More time changing lives, less time filling out forms
THE work of charities is often characterised by another word beginning with "ch" – churn. This refers to the amount of time spent in identifying potential funding, preparing grant applications and filling in feedback forms. This "churn" eats hugely into the hours spent on a charity's central purpose – doing the job it was set up to do.
The scramble to get grants for one or two years has a massive effect on operating efficiency. "It can often mean they only do ten months' real work, then things come to a halt while they complete feedback forms and start applying for the next round of grants," says Helen Chambers, head of strategy and delivery at Inspiring Scotland, a body that takes a totally different approach to charitable giving.
Instead of the uncertainty of short-term grants, Inspiring Scotland hands out grants from a huge range of private and public investors – including, crucially, the government – over a period of seven to ten years. Yet this is no easy handout – the security of funding for up to a decade comes at a price.
Performance advisers from Inspiring Scotland keep a close eye on the charity's operations.
Ultimately, if they think a charity is struggling, funding can be withdrawn altogether. This is, however, the nuclear option – all the charities have been carefully chosen and Inspiring Scotland believes they can all move towards a set of clearly-defined goals.
Yet there is a strong sense of tough love, with challenging targets to force charities to reduce their reliance on IS over a period of time – the funding is on a sliding scale, dropping as a proportion of running costs year on year, until ending altogether.
The charity is encouraged to professionalise so its money goes further, to look at increasing income.
"It's important that there is an exit plan," says IS chief executive Andrew Muirhead. "The last thing we are trying to instil is a dependency culture."
To try to maximise impact, IS initially chose to focus on one sector – those 14- to 19-year-olds falling through the net. Formerly known as Neets, they are now labelled as the "More Choices, More Chances" group.
Originally, 300 charities spoke to IS and 172 put in formal applications. They were whittled down to 44, and 24 were selected and received their first year's funding in 2009.
"It was important the 24 worked as a portfolio," says Mr Muirhead. "We looked for a wide range of projects and good geographical spread – our aim was to make a difference in that group of young people who weren't making a good transition to adult life. Our proposition to charities was pretty simple – show us how you are working to move these young people into education, employment or training and we'll talk to you. We did not tell them how they should do it – there are lots of non-traditional hooks to engage that group for whom secondary education just doesn't work."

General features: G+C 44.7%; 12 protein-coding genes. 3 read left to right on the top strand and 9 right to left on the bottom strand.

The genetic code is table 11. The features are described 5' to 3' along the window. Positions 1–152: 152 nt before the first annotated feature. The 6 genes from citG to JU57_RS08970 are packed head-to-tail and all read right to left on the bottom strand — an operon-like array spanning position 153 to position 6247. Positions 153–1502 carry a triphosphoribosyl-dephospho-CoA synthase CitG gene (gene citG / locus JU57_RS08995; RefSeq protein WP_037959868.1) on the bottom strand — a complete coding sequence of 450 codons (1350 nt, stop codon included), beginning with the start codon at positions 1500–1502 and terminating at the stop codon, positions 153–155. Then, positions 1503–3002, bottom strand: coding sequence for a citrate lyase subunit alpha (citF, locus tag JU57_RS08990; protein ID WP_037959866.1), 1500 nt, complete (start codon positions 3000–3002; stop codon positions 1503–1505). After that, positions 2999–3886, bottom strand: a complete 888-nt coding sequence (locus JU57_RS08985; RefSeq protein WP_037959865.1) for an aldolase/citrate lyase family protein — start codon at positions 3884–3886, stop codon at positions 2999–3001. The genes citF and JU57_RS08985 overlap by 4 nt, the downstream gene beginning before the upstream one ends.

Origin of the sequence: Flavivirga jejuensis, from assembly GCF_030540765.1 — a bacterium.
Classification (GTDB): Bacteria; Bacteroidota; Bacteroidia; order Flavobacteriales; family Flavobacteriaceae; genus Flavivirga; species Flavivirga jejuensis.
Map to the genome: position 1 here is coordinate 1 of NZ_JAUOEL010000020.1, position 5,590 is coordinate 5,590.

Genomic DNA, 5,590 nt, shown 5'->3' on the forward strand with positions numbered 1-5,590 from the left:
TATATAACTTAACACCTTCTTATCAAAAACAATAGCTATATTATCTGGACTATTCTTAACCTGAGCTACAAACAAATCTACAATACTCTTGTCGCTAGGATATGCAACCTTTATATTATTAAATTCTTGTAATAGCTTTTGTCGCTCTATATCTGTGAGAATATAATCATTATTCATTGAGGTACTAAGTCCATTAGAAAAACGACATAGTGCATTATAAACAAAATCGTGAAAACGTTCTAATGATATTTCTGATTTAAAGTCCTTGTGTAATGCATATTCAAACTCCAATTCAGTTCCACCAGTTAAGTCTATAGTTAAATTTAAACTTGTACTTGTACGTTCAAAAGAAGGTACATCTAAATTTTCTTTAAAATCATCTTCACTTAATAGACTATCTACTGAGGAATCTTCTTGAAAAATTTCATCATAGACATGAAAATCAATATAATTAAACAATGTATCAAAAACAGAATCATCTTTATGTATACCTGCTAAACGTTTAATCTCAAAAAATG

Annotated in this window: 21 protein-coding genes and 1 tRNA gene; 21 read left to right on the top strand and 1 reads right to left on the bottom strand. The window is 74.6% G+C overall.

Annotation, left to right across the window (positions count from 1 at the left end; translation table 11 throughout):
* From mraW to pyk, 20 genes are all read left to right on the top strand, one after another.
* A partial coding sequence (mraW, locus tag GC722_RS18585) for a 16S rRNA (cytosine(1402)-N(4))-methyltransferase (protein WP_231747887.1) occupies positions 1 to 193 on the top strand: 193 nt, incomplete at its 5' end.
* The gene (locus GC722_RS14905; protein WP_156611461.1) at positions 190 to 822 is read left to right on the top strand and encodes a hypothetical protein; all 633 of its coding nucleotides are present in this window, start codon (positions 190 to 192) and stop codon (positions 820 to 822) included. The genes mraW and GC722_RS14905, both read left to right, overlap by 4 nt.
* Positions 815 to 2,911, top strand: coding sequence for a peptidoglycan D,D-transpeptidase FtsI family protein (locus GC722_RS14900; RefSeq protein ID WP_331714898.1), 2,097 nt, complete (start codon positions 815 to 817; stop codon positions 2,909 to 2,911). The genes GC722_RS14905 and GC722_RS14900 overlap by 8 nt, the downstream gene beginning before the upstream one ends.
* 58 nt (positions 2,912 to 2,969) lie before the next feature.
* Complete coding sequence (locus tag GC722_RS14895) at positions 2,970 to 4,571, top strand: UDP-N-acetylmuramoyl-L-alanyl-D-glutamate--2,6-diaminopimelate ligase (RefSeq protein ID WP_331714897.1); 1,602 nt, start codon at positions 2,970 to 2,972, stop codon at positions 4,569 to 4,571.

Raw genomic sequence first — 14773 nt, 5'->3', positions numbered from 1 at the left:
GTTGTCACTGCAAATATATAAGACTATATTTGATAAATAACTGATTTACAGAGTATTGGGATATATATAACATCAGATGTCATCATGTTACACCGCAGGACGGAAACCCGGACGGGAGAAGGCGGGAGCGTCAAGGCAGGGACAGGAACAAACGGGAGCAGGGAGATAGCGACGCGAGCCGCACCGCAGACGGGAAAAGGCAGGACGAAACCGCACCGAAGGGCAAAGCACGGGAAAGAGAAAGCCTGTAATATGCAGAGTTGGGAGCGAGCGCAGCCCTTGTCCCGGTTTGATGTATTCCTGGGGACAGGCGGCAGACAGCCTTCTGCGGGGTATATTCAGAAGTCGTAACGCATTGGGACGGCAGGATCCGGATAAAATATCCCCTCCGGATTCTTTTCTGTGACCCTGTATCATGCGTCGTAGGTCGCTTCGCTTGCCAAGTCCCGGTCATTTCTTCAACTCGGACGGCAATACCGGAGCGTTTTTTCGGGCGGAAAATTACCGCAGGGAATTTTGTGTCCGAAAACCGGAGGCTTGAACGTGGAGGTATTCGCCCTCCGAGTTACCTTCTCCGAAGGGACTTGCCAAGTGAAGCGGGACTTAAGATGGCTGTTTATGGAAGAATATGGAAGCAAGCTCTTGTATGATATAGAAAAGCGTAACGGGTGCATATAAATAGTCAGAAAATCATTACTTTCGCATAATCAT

For Ruts (Rural and Urban Training Schemes), motorbikes are the hook. Caroline Ferguson, manager of the project in Newtongrange, Midlothian, says IS has made a huge difference.
"It has given us a stable base to grow and develop, but it has also brought in new skills," she says. "The performance advisers ask key questions – about how we are progressing, how we are planning for the next few years, and encouraging a much more business-like approach."
Ms Ferguson says this was a big challenge as Ruts created a website, developed a new brand identity, improved its database and put new programmes in place: "It has definitely improved what we do. It's much less hand-to-mouth," she says.
Yet Ruts, like all Inspiring Scotland, needs to show quick results. More than 70 per cent of its year two funding will come from IS, but this will drop to 68 per cent in year three, 55 per cent in year four – and just 15 per cent in year seven.
Inspiring Scotland grew out of the Lloyds TSB Foundation in Scotland – and from a sense too much charitable giving was short-term and fragmented, which led to inefficiency and a sense of under-achievement.
Mr Muirhead says: "I'd meet remarkable people and find they were spending 30 per cent of their time changing light bulbs and 70 per cent of their time filling in forms – that's not smart.
"Charitable donors put their business hats on and looked at how to maximise what they were putting in because they realised this was crazy. There were multiple funding sources and therefore multiple reporting systems and multiple timescales. A view started to emerge that funding should be determined by the business plan and achieving the maximum social impact."
To try to find the best model, Mr Muirhead looked at different models of "venture philanthropy" around the world and said his primary inspiration came from London, Sydney and San Francisco.
A wide range of funding is channelled through IS, from businesses, charitable trusts and foundations, individuals – and government. Rather than relying on what can descend into a scattergun approach to charitable giving, this "pooled resources" approach is both long-term and targeted.
Mr Muirhead said the involvement of government was vital. "Private money does wonderful things, but there is real frustration when government doesn't get it.
"In Scotland, the civil service has been great at understanding, supporting and encouraging what we are trying to do. We learn a lot from our projects and feed that back into public policy – it's a great circle."
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